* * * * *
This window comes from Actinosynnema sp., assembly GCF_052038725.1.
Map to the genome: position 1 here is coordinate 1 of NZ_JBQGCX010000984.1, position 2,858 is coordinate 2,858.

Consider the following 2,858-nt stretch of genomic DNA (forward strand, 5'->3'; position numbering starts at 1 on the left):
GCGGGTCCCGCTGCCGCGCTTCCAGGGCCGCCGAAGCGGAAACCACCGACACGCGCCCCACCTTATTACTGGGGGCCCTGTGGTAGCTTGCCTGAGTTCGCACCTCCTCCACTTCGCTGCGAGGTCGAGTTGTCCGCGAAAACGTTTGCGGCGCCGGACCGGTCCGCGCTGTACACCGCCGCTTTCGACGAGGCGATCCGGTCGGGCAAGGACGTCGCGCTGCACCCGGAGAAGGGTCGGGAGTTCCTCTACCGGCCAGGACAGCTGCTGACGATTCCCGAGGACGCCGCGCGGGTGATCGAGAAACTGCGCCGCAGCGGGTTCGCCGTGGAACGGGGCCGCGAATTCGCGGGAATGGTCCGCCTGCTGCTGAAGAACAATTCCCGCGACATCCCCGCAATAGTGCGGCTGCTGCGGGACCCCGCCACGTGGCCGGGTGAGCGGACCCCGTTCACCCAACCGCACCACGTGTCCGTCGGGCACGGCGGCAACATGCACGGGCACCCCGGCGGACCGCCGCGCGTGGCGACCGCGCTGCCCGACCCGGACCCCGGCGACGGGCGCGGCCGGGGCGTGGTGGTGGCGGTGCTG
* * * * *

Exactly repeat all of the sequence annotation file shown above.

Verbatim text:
This window comes from Actinosynnema sp., assembly GCF_052038725.1.
Map to the genome: position 1 here is coordinate 1 of NZ_JBQGCX010000984.1, position 2,858 is coordinate 2,858.

Consider the following 2,858-nt stretch of genomic DNA (forward strand, 5'->3'; position numbering starts at 1 on the left):
GCGGGTCCCGCTGCCGCGCTTCCAGGGCCGCCGAAGCGGAAACCACCGACACGCGCCCCACCTTATTACTGGGGGCCCTGTGGTAGCTTGCCTGAGTTCGCACCTCCTCCACTTCGCTGCGAGGTCGAGTTGTCCGCGAAAACGTTTGCGGCGCCGGACCGGTCCGCGCTGTACACCGCCGCTTTCGACGAGGCGATCCGGTCGGGCAAGGACGTCGCGCTGCACCCGGAGAAGGGTCGGGAGTTCCTCTACCGGCCAGGACAGCTGCTGACGATTCCCGAGGACGCCGCGCGGGTGATCGAGAAACTGCGCCGCAGCGGGTTCGCCGTGGAACGGGGCCGCGAATTCGCGGGAATGGTCCGCCTGCTGCTGAAGAACAATTCCCGCGACATCCCCGCAATAGTGCGGCTGCTGCGGGACCCCGCCACGTGGCCGGGTGAGCGGACCCCGTTCACCCAACCGCACCACGTGTCCGTCGGGCACGGCGGCAACATGCACGGGCACCCCGGCGGACCGCCGCGCGTGGCGACCGCGCTGCCCGACCCGGACCCCGGCGACGGGCGCGGCCGGGGCGTGGTGGTGGCGGTGCTG